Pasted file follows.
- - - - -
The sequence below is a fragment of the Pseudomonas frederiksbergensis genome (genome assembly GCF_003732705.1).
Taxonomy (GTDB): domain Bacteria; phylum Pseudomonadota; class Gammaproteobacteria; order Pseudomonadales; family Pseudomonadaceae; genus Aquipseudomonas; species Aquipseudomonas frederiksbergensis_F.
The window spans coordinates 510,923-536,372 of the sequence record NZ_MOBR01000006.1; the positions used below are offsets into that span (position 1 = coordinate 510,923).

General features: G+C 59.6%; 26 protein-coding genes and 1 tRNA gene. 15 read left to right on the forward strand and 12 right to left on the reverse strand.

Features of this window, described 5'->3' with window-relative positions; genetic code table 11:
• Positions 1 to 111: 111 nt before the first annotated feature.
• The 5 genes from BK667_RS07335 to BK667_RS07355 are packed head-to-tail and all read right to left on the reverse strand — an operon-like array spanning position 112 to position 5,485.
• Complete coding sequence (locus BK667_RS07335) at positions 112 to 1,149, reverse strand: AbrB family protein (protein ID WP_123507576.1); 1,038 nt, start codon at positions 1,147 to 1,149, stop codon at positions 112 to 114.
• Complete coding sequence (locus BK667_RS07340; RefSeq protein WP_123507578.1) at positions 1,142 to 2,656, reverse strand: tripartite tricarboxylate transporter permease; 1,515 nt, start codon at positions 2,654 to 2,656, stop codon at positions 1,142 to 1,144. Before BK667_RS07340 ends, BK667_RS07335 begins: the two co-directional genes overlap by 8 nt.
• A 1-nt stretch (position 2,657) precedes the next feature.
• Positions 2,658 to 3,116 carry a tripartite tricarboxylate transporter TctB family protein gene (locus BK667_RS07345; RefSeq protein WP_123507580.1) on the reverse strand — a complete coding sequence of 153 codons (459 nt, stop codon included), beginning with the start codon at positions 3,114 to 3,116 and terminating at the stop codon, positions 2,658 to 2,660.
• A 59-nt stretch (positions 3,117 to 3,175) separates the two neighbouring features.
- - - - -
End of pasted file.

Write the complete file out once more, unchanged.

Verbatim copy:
The sequence below is a fragment of the Pseudomonas frederiksbergensis genome (genome assembly GCF_003732705.1).
Taxonomy (GTDB): domain Bacteria; phylum Pseudomonadota; class Gammaproteobacteria; order Pseudomonadales; family Pseudomonadaceae; genus Aquipseudomonas; species Aquipseudomonas frederiksbergensis_F.
The window spans coordinates 510,923-536,372 of the sequence record NZ_MOBR01000006.1; the positions used below are offsets into that span (position 1 = coordinate 510,923).

General features: G+C 59.6%; 26 protein-coding genes and 1 tRNA gene. 15 read left to right on the forward strand and 12 right to left on the reverse strand.

Features of this window, described 5'->3' with window-relative positions; genetic code table 11:
• Positions 1 to 111: 111 nt before the first annotated feature.
• The 5 genes from BK667_RS07335 to BK667_RS07355 are packed head-to-tail and all read right to left on the reverse strand — an operon-like array spanning position 112 to position 5,485.
• Complete coding sequence (locus BK667_RS07335) at positions 112 to 1,149, reverse strand: AbrB family protein (protein ID WP_123507576.1); 1,038 nt, start codon at positions 1,147 to 1,149, stop codon at positions 112 to 114.
• Complete coding sequence (locus BK667_RS07340; RefSeq protein WP_123507578.1) at positions 1,142 to 2,656, reverse strand: tripartite tricarboxylate transporter permease; 1,515 nt, start codon at positions 2,654 to 2,656, stop codon at positions 1,142 to 1,144. Before BK667_RS07340 ends, BK667_RS07335 begins: the two co-directional genes overlap by 8 nt.
• A 1-nt stretch (position 2,657) precedes the next feature.
• Positions 2,658 to 3,116 carry a tripartite tricarboxylate transporter TctB family protein gene (locus BK667_RS07345; RefSeq protein WP_123507580.1) on the reverse strand — a complete coding sequence of 153 codons (459 nt, stop codon included), beginning with the start codon at positions 3,114 to 3,116 and terminating at the stop codon, positions 2,658 to 2,660.
• A 59-nt stretch (positions 3,117 to 3,175) separates the two neighbouring features.